brochure003.gif

vs

youarehere2006.gif

Best I could find at short notice I'm afraid - though unadjusted one only goes to2003.

It doesnt look quite so dramatic.

Is inflation really that low? Yes our measure of inflation is low, but I beg to differ that inflation is low.

Goddamit I dont want to be a bull.. whats happening to me ?????? Mother, help me !

Edited by Flick

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Guest wrongmove

If someone would be kind enough to stick up a graph of unadjusted nominal house prices and I think you will see that stagnation in nominal terms is a real option. - most those dips just didnt really happen in nominal terms - the prices stuck.

Here is that graph, and you are correct. The two 70s "crashes" involved RISING prices, not even flat.

nomlin.png

post-210-1140262744.png

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Goddamit I dont want to be a bull.. whats happening to me ?????? Mother, help me !

I think I pretty much have turned into a bull. Thats why I have given up hope of ever having a house. Its a loose / loose position.

EDIT:

Catch 22

I am an FTB bull who can't afford the bottom of the price range therefore the market will crash... (or I will co-buy. NOT)

Edited by Elizabeth

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You need to think more deeply:

+ House prices have NEVER been so high in rklation to incomes

+ Inflation is low now, so it will not bail us out thru rising incomes,

+ If inflation rise, so will interest rates, and that will crash many overgeared property investors

Don't forget we have a chancellor who wants to be PM and a Govt that wants to win a 4th term in office...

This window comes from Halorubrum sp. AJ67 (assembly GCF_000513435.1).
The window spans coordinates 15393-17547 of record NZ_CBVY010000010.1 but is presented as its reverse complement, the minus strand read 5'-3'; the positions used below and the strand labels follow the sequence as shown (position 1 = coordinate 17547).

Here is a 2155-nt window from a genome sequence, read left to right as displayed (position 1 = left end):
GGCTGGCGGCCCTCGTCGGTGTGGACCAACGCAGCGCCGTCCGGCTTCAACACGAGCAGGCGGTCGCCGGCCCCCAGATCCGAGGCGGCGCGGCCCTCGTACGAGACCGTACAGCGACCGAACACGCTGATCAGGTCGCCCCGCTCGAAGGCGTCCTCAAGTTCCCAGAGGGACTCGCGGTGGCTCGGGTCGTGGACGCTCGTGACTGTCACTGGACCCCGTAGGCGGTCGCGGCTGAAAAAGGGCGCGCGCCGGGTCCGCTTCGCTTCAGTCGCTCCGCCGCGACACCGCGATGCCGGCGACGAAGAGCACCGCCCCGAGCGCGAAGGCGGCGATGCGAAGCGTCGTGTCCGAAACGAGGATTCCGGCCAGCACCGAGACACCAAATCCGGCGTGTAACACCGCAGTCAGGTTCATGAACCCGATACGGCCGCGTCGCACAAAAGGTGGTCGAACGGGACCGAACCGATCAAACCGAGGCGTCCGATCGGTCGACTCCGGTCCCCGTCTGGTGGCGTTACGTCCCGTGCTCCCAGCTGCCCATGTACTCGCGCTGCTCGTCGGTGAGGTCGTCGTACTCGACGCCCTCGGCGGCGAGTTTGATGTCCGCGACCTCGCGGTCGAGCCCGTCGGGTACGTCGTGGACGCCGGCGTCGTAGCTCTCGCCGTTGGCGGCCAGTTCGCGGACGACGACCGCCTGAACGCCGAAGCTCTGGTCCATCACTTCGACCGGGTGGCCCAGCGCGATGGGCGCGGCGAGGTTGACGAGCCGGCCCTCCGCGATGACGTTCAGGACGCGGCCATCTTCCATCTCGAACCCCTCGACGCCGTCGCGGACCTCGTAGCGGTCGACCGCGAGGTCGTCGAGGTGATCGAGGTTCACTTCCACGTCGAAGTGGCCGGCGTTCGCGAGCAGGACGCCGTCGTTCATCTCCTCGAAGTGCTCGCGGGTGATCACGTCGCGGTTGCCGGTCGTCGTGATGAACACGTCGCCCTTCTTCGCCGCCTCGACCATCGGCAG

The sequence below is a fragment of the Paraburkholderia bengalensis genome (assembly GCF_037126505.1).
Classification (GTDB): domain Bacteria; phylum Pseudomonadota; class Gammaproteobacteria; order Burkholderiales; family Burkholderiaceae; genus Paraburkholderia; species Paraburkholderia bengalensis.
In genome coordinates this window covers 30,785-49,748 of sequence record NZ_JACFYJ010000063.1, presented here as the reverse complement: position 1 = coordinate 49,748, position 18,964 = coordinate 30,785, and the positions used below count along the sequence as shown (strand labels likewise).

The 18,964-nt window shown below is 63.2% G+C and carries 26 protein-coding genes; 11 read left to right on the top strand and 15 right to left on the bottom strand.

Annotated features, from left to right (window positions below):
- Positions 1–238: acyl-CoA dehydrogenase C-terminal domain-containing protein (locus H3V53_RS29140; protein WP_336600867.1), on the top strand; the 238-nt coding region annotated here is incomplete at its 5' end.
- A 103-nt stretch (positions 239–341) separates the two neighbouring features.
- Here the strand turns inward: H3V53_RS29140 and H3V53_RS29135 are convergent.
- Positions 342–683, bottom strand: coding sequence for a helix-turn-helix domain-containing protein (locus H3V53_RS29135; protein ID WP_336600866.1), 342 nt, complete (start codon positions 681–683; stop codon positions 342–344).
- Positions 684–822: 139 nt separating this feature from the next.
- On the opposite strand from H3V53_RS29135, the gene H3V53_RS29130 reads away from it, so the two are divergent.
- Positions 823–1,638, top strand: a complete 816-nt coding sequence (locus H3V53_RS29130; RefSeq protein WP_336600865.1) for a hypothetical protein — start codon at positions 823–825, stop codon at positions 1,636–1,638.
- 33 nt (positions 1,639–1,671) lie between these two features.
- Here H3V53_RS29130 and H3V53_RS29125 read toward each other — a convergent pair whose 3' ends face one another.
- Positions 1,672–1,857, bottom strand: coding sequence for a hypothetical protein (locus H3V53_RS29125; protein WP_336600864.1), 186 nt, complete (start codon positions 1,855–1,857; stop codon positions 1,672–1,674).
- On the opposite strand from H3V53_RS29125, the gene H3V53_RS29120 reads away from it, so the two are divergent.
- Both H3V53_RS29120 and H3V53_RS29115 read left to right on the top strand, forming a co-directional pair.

To win the next election will require there to be NO HPC between now and the election.

Do you not think (deeply?) that Gordon Brown will do what ever he can to postpone any chance of a HPC as long as possible?

The sh!t might start to hit the fan after the election, but that is many years away.

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Guest muttley

Don't forget we have a chancellor who wants to be PM and a Govt that wants to win a 4th term in office...

To win the next election will require there to be NO HPC between now and the election.

Gordon will want a second term as well,so he will simply put off an economic down turn indefinitely or forever,which ever comes first.

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Gordon will want a second term as well,so he will simply put off an economic down turn indefinitely or forever,which ever comes first.

I we get another ir cut, I'm buying with a 10 yr fix :(

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Lets cut to the chase here.

Before Augusts rate cut, the market was busted, in freefall with no signs of letting up - we were heading down the freeway to hell for a very HARD landing of catastrophic proportions.

Then we had the .25% off rates and things have been picking up again, big deal! This is jus a mopping up of the final few fools left with no sense.